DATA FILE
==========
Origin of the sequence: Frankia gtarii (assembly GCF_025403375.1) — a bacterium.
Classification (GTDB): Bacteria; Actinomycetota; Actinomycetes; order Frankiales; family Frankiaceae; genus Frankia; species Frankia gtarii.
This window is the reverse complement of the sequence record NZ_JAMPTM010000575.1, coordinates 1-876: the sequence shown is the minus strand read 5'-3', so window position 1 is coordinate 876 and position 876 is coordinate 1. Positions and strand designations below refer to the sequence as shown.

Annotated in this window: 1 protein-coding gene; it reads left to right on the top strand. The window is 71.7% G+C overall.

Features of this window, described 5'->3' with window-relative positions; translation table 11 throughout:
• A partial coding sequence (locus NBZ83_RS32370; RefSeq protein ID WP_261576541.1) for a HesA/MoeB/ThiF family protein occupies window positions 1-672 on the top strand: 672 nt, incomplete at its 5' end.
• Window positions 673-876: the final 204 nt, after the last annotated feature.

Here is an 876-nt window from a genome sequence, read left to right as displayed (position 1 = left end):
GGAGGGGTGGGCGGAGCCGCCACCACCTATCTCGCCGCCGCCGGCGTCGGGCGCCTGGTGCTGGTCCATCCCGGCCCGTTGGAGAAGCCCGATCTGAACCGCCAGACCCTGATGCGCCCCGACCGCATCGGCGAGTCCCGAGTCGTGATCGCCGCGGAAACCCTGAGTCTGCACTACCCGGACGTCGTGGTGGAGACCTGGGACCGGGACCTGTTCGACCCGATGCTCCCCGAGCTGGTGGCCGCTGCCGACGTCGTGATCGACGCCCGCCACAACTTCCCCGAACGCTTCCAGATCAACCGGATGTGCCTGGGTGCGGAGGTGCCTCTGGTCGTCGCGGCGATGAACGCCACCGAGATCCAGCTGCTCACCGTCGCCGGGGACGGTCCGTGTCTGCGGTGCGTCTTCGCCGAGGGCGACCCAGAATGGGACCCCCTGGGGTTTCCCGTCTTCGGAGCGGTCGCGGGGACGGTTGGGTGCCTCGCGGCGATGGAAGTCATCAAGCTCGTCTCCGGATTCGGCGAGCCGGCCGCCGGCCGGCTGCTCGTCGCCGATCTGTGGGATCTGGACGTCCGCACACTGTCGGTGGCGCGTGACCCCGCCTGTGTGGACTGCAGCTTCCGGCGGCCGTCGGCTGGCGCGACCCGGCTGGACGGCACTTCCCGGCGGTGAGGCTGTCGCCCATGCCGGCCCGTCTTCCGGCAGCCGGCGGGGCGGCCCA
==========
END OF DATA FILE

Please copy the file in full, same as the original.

Origin of the sequence: Frankia gtarii (assembly GCF_025403375.1) — a bacterium.
Classification (GTDB): Bacteria; Actinomycetota; Actinomycetes; order Frankiales; family Frankiaceae; genus Frankia; species Frankia gtarii.
This window is the reverse complement of the sequence record NZ_JAMPTM010000575.1, coordinates 1-876: the sequence shown is the minus strand read 5'-3', so window position 1 is coordinate 876 and position 876 is coordinate 1. Positions and strand designations below refer to the sequence as shown.

Annotated in this window: 1 protein-coding gene; it reads left to right on the top strand. The window is 71.7% G+C overall.

Features of this window, described 5'->3' with window-relative positions; translation table 11 throughout:
• A partial coding sequence (locus NBZ83_RS32370; RefSeq protein ID WP_261576541.1) for a HesA/MoeB/ThiF family protein occupies window positions 1-672 on the top strand: 672 nt, incomplete at its 5' end.
• Window positions 673-876: the final 204 nt, after the last annotated feature.

Here is an 876-nt window from a genome sequence, read left to right as displayed (position 1 = left end):
GGAGGGGTGGGCGGAGCCGCCACCACCTATCTCGCCGCCGCCGGCGTCGGGCGCCTGGTGCTGGTCCATCCCGGCCCGTTGGAGAAGCCCGATCTGAACCGCCAGACCCTGATGCGCCCCGACCGCATCGGCGAGTCCCGAGTCGTGATCGCCGCGGAAACCCTGAGTCTGCACTACCCGGACGTCGTGGTGGAGACCTGGGACCGGGACCTGTTCGACCCGATGCTCCCCGAGCTGGTGGCCGCTGCCGACGTCGTGATCGACGCCCGCCACAACTTCCCCGAACGCTTCCAGATCAACCGGATGTGCCTGGGTGCGGAGGTGCCTCTGGTCGTCGCGGCGATGAACGCCACCGAGATCCAGCTGCTCACCGTCGCCGGGGACGGTCCGTGTCTGCGGTGCGTCTTCGCCGAGGGCGACCCAGAATGGGACCCCCTGGGGTTTCCCGTCTTCGGAGCGGTCGCGGGGACGGTTGGGTGCCTCGCGGCGATGGAAGTCATCAAGCTCGTCTCCGGATTCGGCGAGCCGGCCGCCGGCCGGCTGCTCGTCGCCGATCTGTGGGATCTGGACGTCCGCACACTGTCGGTGGCGCGTGACCCCGCCTGTGTGGACTGCAGCTTCCGGCGGCCGTCGGCTGGCGCGACCCGGCTGGACGGCACTTCCCGGCGGTGAGGCTGTCGCCCATGCCGGCCCGTCTTCCGGCAGCCGGCGGGGCGGCCCA